For the first time, researchers described the structure of a special type of amyloid beta plaque protein associated with Alzheimer’s disease (AD) progression. Published May 10 in the journal Neuron, this research also provided evidence that a newly approved AD treatment could neutralize these small, diffusible aggregates.
In January, the U.S. Food and Drug Administration approved lecanemab, an antibody therapy for treating AD. In a phase III clinical trial, lecanemab slowed cognitive decline in patients with early AD.
Scientists suspect the drug’s positive effect may be associated with its ability to bind and neutralize soluble amyloid beta protein aggregates, also known as protofibrils or oligomers, which are tiny, freely floating clumps of the amyloid beta protein.
Stern, Selkoe, and their team successfully isolated the free-floating amyloid beta aggregates by soaking postmortem brain tissues from typical AD patients in saline solutions, which were then spun at high speed.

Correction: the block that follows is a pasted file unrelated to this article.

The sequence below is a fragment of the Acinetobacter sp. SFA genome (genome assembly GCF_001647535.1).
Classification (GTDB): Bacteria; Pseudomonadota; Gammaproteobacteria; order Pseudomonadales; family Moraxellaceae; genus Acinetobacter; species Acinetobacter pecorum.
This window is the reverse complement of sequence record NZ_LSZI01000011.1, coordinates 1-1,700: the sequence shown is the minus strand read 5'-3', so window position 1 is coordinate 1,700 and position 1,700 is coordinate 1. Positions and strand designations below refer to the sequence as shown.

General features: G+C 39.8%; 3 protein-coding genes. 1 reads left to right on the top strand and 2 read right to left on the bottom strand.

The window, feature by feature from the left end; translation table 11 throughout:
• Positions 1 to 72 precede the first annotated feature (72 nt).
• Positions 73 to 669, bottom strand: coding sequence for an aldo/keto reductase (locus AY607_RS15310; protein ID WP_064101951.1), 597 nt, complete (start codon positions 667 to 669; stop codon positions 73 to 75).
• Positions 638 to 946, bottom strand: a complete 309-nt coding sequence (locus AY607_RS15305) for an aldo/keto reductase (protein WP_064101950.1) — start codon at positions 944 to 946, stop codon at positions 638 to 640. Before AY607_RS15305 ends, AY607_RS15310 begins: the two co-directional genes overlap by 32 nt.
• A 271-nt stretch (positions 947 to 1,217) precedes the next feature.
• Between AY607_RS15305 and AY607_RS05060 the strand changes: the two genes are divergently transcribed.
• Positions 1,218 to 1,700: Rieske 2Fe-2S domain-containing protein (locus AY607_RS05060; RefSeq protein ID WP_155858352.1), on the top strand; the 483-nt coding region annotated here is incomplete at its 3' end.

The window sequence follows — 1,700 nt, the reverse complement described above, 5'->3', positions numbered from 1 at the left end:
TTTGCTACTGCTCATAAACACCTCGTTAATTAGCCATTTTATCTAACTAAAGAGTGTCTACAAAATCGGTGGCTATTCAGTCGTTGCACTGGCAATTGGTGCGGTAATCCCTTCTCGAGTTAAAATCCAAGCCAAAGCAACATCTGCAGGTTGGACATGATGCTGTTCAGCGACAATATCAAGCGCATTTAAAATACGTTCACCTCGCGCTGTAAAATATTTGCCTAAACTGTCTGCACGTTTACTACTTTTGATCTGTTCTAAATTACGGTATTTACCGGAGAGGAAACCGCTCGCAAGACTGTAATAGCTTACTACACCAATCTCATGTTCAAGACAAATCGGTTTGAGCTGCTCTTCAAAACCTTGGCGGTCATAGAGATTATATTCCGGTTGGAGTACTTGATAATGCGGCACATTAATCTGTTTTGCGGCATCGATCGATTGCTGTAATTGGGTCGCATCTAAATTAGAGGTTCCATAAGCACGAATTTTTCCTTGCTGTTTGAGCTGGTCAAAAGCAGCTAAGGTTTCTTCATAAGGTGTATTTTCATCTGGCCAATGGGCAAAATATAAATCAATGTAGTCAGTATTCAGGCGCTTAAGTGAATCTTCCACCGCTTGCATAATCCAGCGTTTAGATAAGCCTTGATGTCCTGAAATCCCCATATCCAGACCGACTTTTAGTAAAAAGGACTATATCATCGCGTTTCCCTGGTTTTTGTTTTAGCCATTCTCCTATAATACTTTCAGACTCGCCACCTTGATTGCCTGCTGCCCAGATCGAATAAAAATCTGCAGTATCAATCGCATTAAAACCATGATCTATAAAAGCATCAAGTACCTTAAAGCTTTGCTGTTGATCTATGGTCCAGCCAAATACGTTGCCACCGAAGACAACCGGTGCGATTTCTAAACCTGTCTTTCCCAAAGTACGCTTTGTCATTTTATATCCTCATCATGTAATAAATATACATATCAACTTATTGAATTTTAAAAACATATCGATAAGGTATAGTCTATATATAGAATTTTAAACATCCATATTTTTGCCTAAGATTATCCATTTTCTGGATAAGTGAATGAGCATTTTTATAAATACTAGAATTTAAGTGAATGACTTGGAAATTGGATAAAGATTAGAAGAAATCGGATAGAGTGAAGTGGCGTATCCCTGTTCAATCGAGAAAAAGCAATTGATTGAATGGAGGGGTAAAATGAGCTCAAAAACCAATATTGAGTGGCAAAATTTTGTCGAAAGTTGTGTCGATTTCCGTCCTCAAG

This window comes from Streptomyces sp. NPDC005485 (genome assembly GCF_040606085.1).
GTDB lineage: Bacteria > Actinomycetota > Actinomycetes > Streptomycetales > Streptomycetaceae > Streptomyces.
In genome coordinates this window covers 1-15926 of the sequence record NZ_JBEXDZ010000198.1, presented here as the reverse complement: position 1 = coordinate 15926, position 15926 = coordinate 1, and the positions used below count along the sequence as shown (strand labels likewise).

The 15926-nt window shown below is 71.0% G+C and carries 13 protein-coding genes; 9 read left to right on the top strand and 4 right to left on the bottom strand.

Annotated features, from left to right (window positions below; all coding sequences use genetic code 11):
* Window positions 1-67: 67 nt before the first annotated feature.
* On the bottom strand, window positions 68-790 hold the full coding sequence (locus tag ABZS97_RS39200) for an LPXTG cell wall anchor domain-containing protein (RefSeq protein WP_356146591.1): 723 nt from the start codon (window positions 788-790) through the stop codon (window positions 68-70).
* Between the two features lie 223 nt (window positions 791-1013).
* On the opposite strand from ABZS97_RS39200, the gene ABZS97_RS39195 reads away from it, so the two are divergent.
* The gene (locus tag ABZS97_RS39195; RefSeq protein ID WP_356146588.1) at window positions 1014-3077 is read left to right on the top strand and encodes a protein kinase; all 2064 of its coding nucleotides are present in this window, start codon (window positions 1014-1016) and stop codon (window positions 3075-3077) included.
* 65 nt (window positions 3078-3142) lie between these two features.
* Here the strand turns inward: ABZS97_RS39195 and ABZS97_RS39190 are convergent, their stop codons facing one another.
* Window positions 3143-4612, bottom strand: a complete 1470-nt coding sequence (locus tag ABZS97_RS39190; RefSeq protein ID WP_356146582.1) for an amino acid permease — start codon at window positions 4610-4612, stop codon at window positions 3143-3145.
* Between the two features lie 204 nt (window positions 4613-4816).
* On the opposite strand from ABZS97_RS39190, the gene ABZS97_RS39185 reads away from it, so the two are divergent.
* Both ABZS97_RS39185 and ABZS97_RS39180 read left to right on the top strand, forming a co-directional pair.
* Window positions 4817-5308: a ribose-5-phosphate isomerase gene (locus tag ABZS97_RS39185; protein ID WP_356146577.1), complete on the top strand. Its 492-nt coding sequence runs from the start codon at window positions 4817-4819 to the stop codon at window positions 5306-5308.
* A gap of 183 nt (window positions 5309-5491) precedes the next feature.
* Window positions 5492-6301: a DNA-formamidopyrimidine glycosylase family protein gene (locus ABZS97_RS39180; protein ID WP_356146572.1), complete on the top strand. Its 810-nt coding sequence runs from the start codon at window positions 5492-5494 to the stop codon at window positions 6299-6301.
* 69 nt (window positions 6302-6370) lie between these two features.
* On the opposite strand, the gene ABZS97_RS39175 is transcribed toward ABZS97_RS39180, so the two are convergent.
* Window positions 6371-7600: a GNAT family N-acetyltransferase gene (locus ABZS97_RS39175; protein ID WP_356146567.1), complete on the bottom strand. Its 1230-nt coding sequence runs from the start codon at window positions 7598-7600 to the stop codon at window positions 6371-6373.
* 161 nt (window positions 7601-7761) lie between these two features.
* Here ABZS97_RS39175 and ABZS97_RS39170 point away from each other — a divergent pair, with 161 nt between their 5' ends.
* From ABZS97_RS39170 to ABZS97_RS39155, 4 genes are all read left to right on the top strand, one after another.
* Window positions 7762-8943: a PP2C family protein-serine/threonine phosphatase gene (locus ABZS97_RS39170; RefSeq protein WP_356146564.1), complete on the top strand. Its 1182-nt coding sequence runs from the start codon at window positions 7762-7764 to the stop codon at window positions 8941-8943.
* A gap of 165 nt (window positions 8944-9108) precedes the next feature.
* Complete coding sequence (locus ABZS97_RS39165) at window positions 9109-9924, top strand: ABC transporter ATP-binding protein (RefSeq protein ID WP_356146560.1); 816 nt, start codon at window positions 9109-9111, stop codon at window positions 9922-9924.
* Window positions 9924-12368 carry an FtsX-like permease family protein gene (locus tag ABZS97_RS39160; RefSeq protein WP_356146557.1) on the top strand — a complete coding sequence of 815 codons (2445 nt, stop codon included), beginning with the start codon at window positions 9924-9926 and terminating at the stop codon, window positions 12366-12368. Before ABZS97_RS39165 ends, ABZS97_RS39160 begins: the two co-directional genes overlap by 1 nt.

These tiny aggregates of amyloid beta protein access important brain structures such as the hippocampus, which plays a major role in memory.
Next, the team plans to observe how these tiny amyloid beta aggregates travel through living animal brains and study how the immune system responds to these toxic substances. Recent research has shown that the brain’s immune system reaction to amyloid beta is a key component of AD.
“If we can figure out exactly how these tiny, diffusible fibrils exert toxicity, then maybe the next AD drugs can be better,” Stern says.
Andrew M. Stern, Yang Yang, Shanxue Jin, Keitaro Yamashita, Angela L. Meunier, Wen Liu, Yuqi Cai, Maria Ericsson, Lei Liu, Michel Goedert, Sjors H.W. Scheres, Dennis J. Selkoe. Abundant Aβ fibrils in ultracentrifugal supernatants of aqueous extracts from Alzheimer’s disease brains. Neuron, 2023; DOI: 10.1016/j.neuron.2023.04.007
Cell Press. (2023, May 10). FDA-approved Alzheimer’s drug lecanemab could prevent free-floating amyloid beta fibrils from damaging the brain. ScienceDaily. Retrieved May 16, 2023 from www.sciencedaily.com/releases/2023/05/230510120523.htm
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